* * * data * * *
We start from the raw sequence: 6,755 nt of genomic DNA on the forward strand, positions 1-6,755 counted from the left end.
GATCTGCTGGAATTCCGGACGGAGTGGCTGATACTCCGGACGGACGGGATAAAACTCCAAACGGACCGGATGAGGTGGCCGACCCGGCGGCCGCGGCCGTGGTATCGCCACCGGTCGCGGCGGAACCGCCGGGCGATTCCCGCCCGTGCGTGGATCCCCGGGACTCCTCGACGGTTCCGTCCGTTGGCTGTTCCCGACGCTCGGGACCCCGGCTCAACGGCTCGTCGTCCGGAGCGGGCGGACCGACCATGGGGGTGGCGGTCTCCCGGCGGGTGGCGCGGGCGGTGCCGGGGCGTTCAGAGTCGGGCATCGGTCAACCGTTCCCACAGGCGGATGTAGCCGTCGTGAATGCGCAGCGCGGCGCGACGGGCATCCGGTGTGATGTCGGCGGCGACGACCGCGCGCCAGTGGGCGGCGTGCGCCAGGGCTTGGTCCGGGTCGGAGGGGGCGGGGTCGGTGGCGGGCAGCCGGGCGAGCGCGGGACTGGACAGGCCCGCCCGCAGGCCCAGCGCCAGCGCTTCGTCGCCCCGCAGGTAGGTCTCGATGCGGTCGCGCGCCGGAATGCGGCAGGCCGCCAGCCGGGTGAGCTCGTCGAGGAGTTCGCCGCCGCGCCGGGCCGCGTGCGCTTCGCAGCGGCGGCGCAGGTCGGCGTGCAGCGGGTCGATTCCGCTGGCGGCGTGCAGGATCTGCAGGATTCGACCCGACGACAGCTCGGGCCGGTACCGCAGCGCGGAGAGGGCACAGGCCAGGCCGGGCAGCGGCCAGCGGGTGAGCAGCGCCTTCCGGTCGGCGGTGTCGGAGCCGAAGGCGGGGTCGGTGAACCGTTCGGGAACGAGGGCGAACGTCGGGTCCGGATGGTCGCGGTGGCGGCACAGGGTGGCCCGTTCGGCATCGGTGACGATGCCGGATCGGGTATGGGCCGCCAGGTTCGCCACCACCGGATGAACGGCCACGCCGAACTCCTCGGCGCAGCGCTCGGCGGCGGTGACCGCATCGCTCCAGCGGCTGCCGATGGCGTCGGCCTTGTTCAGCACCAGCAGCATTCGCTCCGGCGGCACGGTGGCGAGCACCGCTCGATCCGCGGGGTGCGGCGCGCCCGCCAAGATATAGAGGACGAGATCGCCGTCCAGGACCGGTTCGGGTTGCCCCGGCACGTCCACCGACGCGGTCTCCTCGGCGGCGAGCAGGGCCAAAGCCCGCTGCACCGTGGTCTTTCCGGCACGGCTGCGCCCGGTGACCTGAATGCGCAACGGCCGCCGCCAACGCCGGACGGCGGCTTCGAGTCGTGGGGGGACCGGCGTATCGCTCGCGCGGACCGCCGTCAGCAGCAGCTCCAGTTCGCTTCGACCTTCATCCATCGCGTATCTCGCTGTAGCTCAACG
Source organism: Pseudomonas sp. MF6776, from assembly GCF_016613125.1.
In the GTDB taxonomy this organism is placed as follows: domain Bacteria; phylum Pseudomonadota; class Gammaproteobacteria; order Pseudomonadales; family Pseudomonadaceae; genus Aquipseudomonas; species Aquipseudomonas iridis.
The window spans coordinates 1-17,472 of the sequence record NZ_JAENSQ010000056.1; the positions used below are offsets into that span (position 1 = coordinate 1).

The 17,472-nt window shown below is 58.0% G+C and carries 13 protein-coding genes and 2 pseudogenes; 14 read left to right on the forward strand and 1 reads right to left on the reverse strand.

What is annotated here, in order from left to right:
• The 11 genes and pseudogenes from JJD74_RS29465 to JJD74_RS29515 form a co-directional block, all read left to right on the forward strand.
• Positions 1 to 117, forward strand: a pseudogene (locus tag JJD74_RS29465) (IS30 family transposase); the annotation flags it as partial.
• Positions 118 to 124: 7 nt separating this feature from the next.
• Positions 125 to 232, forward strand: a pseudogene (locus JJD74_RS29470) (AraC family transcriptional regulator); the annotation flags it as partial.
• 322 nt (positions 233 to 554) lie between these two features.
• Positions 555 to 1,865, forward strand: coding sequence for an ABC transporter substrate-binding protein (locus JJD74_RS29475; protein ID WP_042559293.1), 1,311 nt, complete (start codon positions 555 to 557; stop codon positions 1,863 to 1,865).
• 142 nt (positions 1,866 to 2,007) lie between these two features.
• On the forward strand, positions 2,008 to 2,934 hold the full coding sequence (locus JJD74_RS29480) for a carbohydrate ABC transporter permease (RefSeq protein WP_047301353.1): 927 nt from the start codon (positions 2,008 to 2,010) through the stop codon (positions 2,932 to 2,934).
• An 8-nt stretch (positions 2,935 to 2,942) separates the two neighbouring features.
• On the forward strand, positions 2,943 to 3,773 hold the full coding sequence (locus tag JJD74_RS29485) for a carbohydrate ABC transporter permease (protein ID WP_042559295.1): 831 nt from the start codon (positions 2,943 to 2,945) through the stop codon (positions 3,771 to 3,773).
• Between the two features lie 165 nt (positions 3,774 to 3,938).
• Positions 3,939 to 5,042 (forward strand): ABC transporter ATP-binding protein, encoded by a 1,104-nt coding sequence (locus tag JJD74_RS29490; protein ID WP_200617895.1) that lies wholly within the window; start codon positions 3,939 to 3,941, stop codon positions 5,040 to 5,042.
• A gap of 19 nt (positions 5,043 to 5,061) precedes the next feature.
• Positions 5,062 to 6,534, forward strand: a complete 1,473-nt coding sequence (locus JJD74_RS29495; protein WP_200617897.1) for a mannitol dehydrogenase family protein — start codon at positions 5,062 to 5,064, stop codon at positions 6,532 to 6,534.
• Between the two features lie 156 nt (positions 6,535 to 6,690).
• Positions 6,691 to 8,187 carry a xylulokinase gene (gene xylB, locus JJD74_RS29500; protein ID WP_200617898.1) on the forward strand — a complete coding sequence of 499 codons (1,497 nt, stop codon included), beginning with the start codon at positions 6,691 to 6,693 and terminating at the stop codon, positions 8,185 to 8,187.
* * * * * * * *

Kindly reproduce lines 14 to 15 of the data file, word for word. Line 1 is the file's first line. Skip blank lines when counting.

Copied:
• 142 nt (positions 1,866 to 2,007) lie between these two features.
• On the forward strand, positions 2,008 to 2,934 hold the full coding sequence (locus JJD74_RS29480) for a carbohydrate ABC transporter permease (RefSeq protein WP_047301353.1): 927 nt from the start codon (positions 2,008 to 2,010) through the stop codon (positions 2,932 to 2,934).